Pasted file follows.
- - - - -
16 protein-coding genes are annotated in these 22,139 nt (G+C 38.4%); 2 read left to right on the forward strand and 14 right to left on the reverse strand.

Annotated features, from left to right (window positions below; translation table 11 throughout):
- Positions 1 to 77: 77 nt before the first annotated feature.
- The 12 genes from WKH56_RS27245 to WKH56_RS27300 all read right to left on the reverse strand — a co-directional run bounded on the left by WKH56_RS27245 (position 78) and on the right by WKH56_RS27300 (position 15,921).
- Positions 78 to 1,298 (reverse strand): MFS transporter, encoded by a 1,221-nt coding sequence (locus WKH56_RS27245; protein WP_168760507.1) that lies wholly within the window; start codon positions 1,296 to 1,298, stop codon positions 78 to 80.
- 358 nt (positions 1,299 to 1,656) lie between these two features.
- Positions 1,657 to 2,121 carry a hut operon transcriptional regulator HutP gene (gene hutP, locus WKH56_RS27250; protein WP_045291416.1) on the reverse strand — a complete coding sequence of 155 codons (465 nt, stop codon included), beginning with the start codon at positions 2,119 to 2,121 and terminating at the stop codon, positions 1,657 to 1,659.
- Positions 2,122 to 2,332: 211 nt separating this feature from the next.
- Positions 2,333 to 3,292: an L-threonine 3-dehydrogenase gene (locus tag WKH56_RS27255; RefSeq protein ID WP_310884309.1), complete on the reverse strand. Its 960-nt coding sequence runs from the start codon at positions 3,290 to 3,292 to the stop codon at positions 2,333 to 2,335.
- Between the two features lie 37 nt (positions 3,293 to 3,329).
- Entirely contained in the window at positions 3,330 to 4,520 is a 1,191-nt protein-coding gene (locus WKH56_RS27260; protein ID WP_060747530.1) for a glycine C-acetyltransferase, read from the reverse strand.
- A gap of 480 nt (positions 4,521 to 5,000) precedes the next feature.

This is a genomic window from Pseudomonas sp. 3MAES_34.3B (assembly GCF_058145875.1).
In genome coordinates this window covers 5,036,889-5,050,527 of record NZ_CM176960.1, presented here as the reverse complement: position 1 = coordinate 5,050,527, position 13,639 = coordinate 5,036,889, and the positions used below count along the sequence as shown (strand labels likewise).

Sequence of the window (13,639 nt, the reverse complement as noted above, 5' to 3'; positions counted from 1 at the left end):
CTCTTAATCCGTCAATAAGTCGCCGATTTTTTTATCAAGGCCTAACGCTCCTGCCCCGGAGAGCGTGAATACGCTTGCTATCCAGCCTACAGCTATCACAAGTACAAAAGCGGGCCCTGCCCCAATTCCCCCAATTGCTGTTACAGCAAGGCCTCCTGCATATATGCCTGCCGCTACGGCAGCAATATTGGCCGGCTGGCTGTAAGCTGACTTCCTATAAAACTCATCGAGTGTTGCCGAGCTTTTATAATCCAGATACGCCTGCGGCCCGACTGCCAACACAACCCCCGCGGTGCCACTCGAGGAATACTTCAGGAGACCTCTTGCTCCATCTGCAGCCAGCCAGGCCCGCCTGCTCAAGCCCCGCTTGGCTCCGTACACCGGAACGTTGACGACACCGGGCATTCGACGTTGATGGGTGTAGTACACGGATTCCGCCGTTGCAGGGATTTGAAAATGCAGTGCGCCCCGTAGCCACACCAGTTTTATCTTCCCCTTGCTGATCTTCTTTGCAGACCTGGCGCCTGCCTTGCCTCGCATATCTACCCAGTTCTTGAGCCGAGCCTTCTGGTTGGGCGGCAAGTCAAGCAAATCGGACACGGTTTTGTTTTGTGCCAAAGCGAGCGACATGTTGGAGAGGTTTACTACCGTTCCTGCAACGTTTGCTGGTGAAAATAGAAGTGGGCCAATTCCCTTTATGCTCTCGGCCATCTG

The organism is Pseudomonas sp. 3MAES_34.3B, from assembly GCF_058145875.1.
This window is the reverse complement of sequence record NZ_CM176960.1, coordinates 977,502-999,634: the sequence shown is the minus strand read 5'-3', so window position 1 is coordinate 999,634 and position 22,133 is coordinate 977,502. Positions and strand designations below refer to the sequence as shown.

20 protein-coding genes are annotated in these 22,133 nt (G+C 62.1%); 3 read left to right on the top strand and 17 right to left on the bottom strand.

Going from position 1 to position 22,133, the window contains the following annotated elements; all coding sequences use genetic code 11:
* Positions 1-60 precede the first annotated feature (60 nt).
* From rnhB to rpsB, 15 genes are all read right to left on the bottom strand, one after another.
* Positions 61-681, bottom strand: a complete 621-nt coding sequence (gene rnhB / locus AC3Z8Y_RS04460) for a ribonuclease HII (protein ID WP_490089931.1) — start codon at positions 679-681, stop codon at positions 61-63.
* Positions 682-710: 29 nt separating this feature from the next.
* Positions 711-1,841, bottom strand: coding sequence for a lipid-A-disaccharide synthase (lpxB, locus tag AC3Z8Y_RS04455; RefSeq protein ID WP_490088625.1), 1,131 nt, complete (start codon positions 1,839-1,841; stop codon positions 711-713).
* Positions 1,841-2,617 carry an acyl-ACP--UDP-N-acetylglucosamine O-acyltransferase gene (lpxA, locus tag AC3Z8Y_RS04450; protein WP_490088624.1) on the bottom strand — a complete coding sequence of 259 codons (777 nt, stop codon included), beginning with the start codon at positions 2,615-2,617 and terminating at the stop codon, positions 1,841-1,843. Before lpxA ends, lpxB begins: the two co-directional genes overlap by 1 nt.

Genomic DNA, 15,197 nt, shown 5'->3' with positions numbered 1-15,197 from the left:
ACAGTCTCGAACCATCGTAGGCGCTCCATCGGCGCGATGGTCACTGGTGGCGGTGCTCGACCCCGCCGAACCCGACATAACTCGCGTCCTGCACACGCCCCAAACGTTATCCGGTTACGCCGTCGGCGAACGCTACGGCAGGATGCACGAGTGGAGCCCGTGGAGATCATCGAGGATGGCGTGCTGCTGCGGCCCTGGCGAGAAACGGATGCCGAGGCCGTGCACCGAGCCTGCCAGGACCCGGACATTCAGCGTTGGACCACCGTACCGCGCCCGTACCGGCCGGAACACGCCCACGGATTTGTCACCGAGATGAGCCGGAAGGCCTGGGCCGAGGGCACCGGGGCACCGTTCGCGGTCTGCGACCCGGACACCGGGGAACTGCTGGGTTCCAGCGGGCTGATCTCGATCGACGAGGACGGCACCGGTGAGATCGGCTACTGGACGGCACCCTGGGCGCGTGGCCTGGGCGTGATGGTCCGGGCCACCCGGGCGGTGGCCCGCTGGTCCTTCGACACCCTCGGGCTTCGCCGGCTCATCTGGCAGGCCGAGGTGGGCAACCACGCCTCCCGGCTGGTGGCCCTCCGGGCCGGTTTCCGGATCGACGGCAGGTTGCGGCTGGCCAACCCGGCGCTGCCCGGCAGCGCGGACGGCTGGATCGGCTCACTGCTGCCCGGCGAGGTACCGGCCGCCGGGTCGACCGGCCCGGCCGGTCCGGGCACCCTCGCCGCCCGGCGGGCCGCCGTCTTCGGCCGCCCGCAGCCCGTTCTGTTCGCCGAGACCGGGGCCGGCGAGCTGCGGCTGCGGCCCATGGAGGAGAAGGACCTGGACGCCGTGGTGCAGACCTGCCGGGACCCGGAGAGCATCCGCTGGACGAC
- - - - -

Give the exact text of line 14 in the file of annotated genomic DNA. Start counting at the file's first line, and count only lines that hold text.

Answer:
In genome coordinates this window covers 5,036,889-5,050,527 of record NZ_CM176960.1, presented here as the reverse complement: position 1 = coordinate 5,050,527, position 13,639 = coordinate 5,036,889, and the positions used below count along the sequence as shown (strand labels likewise).